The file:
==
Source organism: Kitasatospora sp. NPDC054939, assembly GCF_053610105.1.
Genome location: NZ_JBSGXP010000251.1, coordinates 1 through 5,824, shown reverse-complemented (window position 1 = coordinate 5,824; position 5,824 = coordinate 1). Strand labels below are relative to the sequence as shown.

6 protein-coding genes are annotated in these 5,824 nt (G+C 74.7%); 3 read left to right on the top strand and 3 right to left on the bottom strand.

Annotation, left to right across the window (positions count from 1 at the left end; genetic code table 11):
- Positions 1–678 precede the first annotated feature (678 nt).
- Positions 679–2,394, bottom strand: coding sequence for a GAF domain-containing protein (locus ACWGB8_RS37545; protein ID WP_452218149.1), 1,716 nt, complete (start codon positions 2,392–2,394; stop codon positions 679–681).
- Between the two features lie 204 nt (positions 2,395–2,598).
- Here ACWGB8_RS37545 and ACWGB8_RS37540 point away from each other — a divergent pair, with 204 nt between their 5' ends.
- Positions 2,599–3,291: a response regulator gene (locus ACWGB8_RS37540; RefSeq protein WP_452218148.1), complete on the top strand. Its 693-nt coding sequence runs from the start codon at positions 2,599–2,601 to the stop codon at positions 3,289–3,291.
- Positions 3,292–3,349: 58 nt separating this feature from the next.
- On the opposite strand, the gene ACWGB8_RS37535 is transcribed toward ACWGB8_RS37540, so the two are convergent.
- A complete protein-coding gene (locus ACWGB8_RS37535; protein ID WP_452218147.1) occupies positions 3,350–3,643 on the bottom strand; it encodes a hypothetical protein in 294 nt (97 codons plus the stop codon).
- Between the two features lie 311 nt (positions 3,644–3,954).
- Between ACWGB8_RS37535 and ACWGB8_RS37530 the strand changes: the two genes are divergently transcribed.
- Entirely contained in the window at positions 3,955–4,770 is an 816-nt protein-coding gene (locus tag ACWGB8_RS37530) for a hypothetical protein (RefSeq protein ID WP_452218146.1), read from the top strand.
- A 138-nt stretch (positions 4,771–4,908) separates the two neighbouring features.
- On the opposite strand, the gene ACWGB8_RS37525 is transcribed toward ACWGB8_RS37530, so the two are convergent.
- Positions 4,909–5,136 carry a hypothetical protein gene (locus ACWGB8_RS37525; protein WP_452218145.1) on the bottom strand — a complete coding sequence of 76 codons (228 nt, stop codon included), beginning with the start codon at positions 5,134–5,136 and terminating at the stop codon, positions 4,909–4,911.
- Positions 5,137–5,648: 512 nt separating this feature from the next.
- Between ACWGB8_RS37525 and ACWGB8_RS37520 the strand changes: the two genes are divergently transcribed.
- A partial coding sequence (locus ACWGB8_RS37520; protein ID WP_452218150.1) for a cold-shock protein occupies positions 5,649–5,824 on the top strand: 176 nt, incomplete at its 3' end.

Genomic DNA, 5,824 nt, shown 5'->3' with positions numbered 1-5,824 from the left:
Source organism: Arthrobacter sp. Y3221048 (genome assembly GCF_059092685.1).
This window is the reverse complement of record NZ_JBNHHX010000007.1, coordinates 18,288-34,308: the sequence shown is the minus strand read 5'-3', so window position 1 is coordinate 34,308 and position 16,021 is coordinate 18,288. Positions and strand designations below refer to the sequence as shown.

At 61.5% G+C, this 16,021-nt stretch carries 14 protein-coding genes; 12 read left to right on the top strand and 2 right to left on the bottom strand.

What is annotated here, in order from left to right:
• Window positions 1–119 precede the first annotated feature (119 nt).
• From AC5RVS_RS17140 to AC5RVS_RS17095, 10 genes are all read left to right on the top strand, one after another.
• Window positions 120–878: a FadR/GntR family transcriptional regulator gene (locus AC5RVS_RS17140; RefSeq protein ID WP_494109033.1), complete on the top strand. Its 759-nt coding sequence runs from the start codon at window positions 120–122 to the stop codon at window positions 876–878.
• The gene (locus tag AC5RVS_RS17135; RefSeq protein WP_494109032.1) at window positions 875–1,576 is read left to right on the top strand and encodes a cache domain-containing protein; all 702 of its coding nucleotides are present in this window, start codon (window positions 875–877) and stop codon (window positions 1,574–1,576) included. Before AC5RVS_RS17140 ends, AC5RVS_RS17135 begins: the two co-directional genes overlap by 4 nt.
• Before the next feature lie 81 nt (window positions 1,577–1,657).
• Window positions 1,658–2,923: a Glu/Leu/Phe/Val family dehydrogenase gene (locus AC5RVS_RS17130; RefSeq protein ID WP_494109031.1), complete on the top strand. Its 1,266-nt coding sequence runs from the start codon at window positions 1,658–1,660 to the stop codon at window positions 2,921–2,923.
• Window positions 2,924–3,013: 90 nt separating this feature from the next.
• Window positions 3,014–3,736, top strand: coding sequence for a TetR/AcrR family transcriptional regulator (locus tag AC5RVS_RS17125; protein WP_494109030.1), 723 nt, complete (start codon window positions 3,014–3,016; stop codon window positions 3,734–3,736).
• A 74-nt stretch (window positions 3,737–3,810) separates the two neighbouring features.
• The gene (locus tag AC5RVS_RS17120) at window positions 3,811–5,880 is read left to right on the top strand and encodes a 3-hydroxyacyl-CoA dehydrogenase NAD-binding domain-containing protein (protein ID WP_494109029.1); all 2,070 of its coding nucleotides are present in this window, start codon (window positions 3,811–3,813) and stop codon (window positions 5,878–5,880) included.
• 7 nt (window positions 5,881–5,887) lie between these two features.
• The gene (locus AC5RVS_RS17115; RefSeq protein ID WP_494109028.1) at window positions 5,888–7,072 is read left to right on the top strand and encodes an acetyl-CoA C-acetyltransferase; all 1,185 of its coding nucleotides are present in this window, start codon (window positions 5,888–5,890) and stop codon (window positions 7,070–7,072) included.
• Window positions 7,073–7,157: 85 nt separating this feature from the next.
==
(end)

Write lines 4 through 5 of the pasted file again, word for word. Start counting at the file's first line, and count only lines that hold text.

Annotation, left to right across the window (positions count from 1 at the left end; genetic code table 11):
- Positions 1–678 precede the first annotated feature (678 nt).